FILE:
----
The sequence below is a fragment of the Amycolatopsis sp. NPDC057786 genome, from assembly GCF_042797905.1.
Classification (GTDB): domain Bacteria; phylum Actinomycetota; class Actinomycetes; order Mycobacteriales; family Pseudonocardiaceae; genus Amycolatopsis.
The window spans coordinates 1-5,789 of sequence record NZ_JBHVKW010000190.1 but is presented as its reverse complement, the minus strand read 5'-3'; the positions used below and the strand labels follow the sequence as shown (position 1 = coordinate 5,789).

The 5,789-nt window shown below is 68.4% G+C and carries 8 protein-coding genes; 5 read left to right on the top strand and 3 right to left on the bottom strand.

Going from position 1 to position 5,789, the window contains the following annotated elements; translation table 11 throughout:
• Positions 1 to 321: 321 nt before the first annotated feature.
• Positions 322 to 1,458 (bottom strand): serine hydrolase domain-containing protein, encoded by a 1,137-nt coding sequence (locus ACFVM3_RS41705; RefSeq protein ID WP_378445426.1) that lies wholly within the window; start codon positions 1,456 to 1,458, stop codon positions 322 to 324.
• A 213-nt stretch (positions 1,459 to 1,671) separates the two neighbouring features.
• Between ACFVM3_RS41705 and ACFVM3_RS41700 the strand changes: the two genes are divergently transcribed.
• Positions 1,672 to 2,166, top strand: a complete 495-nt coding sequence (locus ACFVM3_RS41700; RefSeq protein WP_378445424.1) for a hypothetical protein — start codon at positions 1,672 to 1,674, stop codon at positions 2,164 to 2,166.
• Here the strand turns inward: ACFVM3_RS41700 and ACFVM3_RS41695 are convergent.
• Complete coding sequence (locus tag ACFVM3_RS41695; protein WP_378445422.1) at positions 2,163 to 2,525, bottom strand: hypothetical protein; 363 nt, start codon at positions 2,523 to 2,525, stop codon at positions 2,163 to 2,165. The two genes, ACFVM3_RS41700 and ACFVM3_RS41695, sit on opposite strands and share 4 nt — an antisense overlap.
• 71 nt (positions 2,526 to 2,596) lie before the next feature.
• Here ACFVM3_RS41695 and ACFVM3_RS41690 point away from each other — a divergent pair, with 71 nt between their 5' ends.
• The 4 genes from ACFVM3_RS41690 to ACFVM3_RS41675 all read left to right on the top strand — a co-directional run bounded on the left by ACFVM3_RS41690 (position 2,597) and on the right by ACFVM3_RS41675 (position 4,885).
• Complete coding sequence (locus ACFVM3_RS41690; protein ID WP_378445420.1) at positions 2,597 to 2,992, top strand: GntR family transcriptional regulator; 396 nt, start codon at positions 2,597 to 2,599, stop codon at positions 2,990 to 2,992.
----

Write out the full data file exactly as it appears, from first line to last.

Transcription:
The sequence below is a fragment of the Amycolatopsis sp. NPDC057786 genome, from assembly GCF_042797905.1.
Classification (GTDB): domain Bacteria; phylum Actinomycetota; class Actinomycetes; order Mycobacteriales; family Pseudonocardiaceae; genus Amycolatopsis.
The window spans coordinates 1-5,789 of sequence record NZ_JBHVKW010000190.1 but is presented as its reverse complement, the minus strand read 5'-3'; the positions used below and the strand labels follow the sequence as shown (position 1 = coordinate 5,789).

The 5,789-nt window shown below is 68.4% G+C and carries 8 protein-coding genes; 5 read left to right on the top strand and 3 right to left on the bottom strand.

Going from position 1 to position 5,789, the window contains the following annotated elements; translation table 11 throughout:
• Positions 1 to 321: 321 nt before the first annotated feature.
• Positions 322 to 1,458 (bottom strand): serine hydrolase domain-containing protein, encoded by a 1,137-nt coding sequence (locus ACFVM3_RS41705; RefSeq protein ID WP_378445426.1) that lies wholly within the window; start codon positions 1,456 to 1,458, stop codon positions 322 to 324.
• A 213-nt stretch (positions 1,459 to 1,671) separates the two neighbouring features.
• Between ACFVM3_RS41705 and ACFVM3_RS41700 the strand changes: the two genes are divergently transcribed.
• Positions 1,672 to 2,166, top strand: a complete 495-nt coding sequence (locus ACFVM3_RS41700; RefSeq protein WP_378445424.1) for a hypothetical protein — start codon at positions 1,672 to 1,674, stop codon at positions 2,164 to 2,166.
• Here the strand turns inward: ACFVM3_RS41700 and ACFVM3_RS41695 are convergent.
• Complete coding sequence (locus tag ACFVM3_RS41695; protein WP_378445422.1) at positions 2,163 to 2,525, bottom strand: hypothetical protein; 363 nt, start codon at positions 2,523 to 2,525, stop codon at positions 2,163 to 2,165. The two genes, ACFVM3_RS41700 and ACFVM3_RS41695, sit on opposite strands and share 4 nt — an antisense overlap.
• 71 nt (positions 2,526 to 2,596) lie before the next feature.
• Here ACFVM3_RS41695 and ACFVM3_RS41690 point away from each other — a divergent pair, with 71 nt between their 5' ends.
• The 4 genes from ACFVM3_RS41690 to ACFVM3_RS41675 all read left to right on the top strand — a co-directional run bounded on the left by ACFVM3_RS41690 (position 2,597) and on the right by ACFVM3_RS41675 (position 4,885).
• Complete coding sequence (locus ACFVM3_RS41690; protein ID WP_378445420.1) at positions 2,597 to 2,992, top strand: GntR family transcriptional regulator; 396 nt, start codon at positions 2,597 to 2,599, stop codon at positions 2,990 to 2,992.